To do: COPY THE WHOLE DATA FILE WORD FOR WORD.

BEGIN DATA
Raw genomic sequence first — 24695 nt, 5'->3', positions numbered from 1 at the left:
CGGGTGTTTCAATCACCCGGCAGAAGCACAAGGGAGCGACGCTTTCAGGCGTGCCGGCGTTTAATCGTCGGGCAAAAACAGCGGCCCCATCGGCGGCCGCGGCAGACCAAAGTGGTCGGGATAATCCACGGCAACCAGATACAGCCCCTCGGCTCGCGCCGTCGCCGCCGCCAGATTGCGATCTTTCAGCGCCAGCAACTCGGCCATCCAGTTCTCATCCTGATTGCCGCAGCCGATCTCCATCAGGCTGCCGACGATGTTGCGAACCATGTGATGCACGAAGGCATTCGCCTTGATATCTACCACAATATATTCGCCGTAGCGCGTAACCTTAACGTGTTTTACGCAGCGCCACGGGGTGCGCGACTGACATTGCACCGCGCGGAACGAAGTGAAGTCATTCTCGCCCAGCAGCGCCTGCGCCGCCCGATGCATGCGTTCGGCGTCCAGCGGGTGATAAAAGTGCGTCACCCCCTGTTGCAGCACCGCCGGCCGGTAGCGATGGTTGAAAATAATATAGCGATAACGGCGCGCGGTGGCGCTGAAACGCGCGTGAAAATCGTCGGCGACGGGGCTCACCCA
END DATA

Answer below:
Raw genomic sequence first — 24695 nt, 5'->3', positions numbered from 1 at the left:
CGGGTGTTTCAATCACCCGGCAGAAGCACAAGGGAGCGACGCTTTCAGGCGTGCCGGCGTTTAATCGTCGGGCAAAAACAGCGGCCCCATCGGCGGCCGCGGCAGACCAAAGTGGTCGGGATAATCCACGGCAACCAGATACAGCCCCTCGGCTCGCGCCGTCGCCGCCGCCAGATTGCGATCTTTCAGCGCCAGCAACTCGGCCATCCAGTTCTCATCCTGATTGCCGCAGCCGATCTCCATCAGGCTGCCGACGATGTTGCGAACCATGTGATGCACGAAGGCATTCGCCTTGATATCTACCACAATATATTCGCCGTAGCGCGTAACCTTAACGTGTTTTACGCAGCGCCACGGGGTGCGCGACTGACATTGCACCGCGCGGAACGAAGTGAAGTCATTCTCGCCCAGCAGCGCCTGCGCCGCCCGATGCATGCGTTCGGCGTCCAGCGGGTGATAAAAGTGCGTCACCCCCTGTTGCAGCACCGCCGGCCGGTAGCGATGGTTGAAAATAATATAGCGATAACGGCGCGCGGTGGCGCTGAAACGCGCGTGAAAATCGTCGGCGACGGGGCTCACCCA